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Writing Latin – With Diactritics?

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Writing Latin – With Diactritics?

Postby citizen » Thu Apr 18, 2013 10:05 pm

Sometimes I see Latin written with macrons, like latīna, but it wasn't until I started studying Latin that I noticed it. How important are these diacritics and is it considered wrong to omit them? I quite like them and I happily add them – I'm Swedish, so I know how frustrating it can be when people omit diacritics (it can mean two different words).
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Re: Writing Latin – With Diactritics?

Postby Nesrad » Thu Apr 18, 2013 11:38 pm

The Roman alphabet didn't have any accents, and it doesn't have any today either. Macrons are just an aid for beginners, almost like the vowel dots in Hebrew.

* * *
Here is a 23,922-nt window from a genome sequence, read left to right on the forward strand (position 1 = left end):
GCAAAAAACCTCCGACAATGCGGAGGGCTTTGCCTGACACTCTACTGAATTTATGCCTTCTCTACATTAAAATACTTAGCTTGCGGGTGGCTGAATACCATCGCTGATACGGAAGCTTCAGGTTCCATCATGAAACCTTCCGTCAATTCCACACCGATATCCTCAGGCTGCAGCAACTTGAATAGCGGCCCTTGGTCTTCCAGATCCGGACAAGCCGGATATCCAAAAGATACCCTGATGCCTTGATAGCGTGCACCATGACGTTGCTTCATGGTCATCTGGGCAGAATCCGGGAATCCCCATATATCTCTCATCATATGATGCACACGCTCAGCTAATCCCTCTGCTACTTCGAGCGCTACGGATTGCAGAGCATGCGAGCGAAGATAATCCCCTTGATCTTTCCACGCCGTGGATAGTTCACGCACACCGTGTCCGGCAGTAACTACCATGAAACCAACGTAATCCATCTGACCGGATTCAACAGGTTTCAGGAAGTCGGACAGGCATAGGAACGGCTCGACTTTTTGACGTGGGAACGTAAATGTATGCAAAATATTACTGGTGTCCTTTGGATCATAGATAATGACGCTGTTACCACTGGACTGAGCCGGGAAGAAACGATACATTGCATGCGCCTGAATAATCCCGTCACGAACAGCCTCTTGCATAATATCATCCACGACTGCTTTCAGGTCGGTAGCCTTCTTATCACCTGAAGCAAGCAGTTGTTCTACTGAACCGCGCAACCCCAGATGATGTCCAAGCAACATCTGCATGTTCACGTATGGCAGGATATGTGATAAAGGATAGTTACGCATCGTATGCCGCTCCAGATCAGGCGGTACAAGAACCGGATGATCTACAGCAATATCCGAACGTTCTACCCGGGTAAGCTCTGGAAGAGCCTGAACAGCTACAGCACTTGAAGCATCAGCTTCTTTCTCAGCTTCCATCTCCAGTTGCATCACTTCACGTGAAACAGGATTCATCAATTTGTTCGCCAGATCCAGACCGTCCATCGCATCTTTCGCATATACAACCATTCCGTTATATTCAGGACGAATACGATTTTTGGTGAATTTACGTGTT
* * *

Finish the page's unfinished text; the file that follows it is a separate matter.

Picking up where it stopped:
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Re: Writing Latin – With Diactritics?

Postby Qimmik » Fri Apr 19, 2013 2:23 am

Some ancient Latin texts used an acute accent to indicate vowel length, but normally Latin texts didn't and don't do so. (In antiquity, words weren't divided by spaces, either.) Today, the macron is frequently used in beginner texts to help students learn vowel quantities, which are often important for resolving ambiguities and very important for reading Latin poetry.
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Re: Writing Latin – With Diactritics?

Postby boyter » Tue Apr 23, 2013 1:57 pm

In the early 1960's macrons were the death of me. I couldn't remember more than a few of them, and really didn't consider them very important since they weren't present in the original texts, However I lost a mark for every missing macron. Nowadays, except for Wheelock which is a very old text, macrons don't seem to be such an issue, and when I came to brush up on my Latin, no marks were deducted for missing macrons. By and large I'd say don't sweat it, but do read the text aloud to yourself to get a feeling for the rhythm indicated by the stress marks. IMO, that will stand you in good stead. I can still hack out Latin after a fashion, and translate monuments.
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